In Love with The Marche

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I’ve spent quite some time in the Marche region of Italy and can admit I’ve fallen in love. While trying to determine what statue this photo I took in Pesaro represents ( I gave it the tongue in cheek title “Anybody seen my Bikini?”) I stumbled upon the bi langual blog by an Italian Girl living in New York City: Discover Marche. It is worthwhile reading.

It didn’t help me to determine the statue yet, but gave me a lot of ideas and hints of what to do and go and see in one of my next visits.

Hopper esque

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Last weekend I was in Paris. Where do you find an empty street like this? In Paris.

I took this photo from the Boulevard Raspail. The “street” is more like a mew. Its name is Passage D’Enfer. In the back it takes a turn to the left to another street.

A friend who was standing next to me said this scene could easily be a Hopper. Hence the Hopper esque of the title.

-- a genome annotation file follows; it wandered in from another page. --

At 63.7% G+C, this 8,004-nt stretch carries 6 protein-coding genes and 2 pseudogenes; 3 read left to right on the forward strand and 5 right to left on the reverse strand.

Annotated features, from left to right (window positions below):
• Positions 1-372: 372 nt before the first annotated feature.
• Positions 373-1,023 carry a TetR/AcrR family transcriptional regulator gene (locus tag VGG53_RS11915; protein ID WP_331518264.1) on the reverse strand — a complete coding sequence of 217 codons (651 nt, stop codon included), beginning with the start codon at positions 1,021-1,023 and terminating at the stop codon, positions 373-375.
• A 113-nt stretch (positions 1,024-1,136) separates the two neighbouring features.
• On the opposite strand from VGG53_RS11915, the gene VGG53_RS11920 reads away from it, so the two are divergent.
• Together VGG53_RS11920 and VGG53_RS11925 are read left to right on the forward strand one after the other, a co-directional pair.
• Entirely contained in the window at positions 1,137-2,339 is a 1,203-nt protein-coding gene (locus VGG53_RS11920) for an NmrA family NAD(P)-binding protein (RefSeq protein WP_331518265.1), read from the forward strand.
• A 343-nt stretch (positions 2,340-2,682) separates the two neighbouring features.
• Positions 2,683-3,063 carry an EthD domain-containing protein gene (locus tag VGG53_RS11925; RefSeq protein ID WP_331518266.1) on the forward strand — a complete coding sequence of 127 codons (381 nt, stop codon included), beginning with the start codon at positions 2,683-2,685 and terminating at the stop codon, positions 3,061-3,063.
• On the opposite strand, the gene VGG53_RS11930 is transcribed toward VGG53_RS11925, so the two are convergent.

Note there is an iron gate locking the street from the Boulevard.

I simply stuck my lens between the bars of the gate 😉

Happy some pages are back

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Pages lost found back

I found out I had imported part of this site into a non visible WordPress.com site some time ago. There I found the pages that I had lost when I migrated the site once again last year, still intact, but not very updated. I’ve imported them here and am happy again.

Oh, yes, the site is protected by Vaultpress and Vaultpress should be able to do a migration seamlessly. That didn’t happen with the last migration unfortunately.

Bschlabertal Austria

B what? Bschlabertal or Bschlaber Valley in Austria

Recently, in the Austrian paper Der Standard, a small article drew my attention. A young (age 35) Mayor, Bernd Huber in function in his third term already, admits being unable to curb a complete economic slide down of this little valley in the Western part of Austria in the neighborhood of the Lechtal and various interesting towns in the Austrian Alps.

“I’m not someone who gives up something easily unless it’s really dead.” Also the place, of which he has held office since 2004, the municipality Pfafflar in Bschlabertal in Tirol, everything is extraordinary. 112 inhabitants include three hamlets, Bschlabs, Pafflar and Boden, scattered in the valley north of Imst. Still, because the migration is unstoppable. As Huber was elected at age 23 the youngest mayor in Austria, his drive was great. He wanted to stop the slow death of his hometown – with a broadband Internet offensive and the initiative “My Pfafflar”, designed the future vision for the remote spot.
“Small towns are at the mercy of cities”